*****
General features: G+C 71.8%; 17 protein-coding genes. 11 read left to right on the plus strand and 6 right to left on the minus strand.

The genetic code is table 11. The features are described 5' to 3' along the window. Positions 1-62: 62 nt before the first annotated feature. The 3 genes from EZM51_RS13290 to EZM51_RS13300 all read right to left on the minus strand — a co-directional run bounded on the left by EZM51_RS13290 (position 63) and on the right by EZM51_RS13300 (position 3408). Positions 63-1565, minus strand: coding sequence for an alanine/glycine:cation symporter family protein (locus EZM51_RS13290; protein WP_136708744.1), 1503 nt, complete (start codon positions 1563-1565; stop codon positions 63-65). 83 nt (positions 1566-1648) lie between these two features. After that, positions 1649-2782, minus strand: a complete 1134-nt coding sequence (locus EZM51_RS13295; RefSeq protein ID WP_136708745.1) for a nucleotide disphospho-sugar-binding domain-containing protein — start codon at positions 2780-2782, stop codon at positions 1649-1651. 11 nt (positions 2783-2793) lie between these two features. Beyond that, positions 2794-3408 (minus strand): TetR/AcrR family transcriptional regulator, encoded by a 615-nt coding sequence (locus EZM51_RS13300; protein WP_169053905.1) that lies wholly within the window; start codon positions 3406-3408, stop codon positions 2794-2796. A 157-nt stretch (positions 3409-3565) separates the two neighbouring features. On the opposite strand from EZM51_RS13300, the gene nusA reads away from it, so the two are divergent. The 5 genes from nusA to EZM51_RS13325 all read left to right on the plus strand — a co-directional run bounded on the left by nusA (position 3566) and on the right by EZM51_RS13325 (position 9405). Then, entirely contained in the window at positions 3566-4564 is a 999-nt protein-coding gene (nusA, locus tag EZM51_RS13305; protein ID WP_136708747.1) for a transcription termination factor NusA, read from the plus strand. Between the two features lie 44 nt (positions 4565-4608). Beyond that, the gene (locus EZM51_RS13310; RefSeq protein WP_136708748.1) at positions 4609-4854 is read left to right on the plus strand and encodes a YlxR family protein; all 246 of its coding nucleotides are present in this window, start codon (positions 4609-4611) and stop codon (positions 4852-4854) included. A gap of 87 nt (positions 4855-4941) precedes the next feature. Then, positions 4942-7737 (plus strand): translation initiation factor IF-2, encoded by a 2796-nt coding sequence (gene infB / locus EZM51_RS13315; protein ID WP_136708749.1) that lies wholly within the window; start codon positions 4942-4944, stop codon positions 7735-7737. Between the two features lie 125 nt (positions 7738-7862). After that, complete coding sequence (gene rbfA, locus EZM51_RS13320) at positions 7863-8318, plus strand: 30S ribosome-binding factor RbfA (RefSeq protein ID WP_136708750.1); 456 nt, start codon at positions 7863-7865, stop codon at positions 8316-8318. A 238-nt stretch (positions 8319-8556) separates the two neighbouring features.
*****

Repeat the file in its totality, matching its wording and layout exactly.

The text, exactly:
General features: G+C 71.8%; 17 protein-coding genes. 11 read left to right on the plus strand and 6 right to left on the minus strand.

The genetic code is table 11. The features are described 5' to 3' along the window. Positions 1-62: 62 nt before the first annotated feature. The 3 genes from EZM51_RS13290 to EZM51_RS13300 all read right to left on the minus strand — a co-directional run bounded on the left by EZM51_RS13290 (position 63) and on the right by EZM51_RS13300 (position 3408). Positions 63-1565, minus strand: coding sequence for an alanine/glycine:cation symporter family protein (locus EZM51_RS13290; protein WP_136708744.1), 1503 nt, complete (start codon positions 1563-1565; stop codon positions 63-65). 83 nt (positions 1566-1648) lie between these two features. After that, positions 1649-2782, minus strand: a complete 1134-nt coding sequence (locus EZM51_RS13295; RefSeq protein ID WP_136708745.1) for a nucleotide disphospho-sugar-binding domain-containing protein — start codon at positions 2780-2782, stop codon at positions 1649-1651. 11 nt (positions 2783-2793) lie between these two features. Beyond that, positions 2794-3408 (minus strand): TetR/AcrR family transcriptional regulator, encoded by a 615-nt coding sequence (locus EZM51_RS13300; protein WP_169053905.1) that lies wholly within the window; start codon positions 3406-3408, stop codon positions 2794-2796. A 157-nt stretch (positions 3409-3565) separates the two neighbouring features. On the opposite strand from EZM51_RS13300, the gene nusA reads away from it, so the two are divergent. The 5 genes from nusA to EZM51_RS13325 all read left to right on the plus strand — a co-directional run bounded on the left by nusA (position 3566) and on the right by EZM51_RS13325 (position 9405). Then, entirely contained in the window at positions 3566-4564 is a 999-nt protein-coding gene (nusA, locus tag EZM51_RS13305; protein ID WP_136708747.1) for a transcription termination factor NusA, read from the plus strand. Between the two features lie 44 nt (positions 4565-4608). Beyond that, the gene (locus EZM51_RS13310; RefSeq protein WP_136708748.1) at positions 4609-4854 is read left to right on the plus strand and encodes a YlxR family protein; all 246 of its coding nucleotides are present in this window, start codon (positions 4609-4611) and stop codon (positions 4852-4854) included. A gap of 87 nt (positions 4855-4941) precedes the next feature. Then, positions 4942-7737 (plus strand): translation initiation factor IF-2, encoded by a 2796-nt coding sequence (gene infB / locus EZM51_RS13315; protein ID WP_136708749.1) that lies wholly within the window; start codon positions 4942-4944, stop codon positions 7735-7737. Between the two features lie 125 nt (positions 7738-7862). After that, complete coding sequence (gene rbfA, locus EZM51_RS13320) at positions 7863-8318, plus strand: 30S ribosome-binding factor RbfA (RefSeq protein ID WP_136708750.1); 456 nt, start codon at positions 7863-7865, stop codon at positions 8316-8318. A 238-nt stretch (positions 8319-8556) separates the two neighbouring features.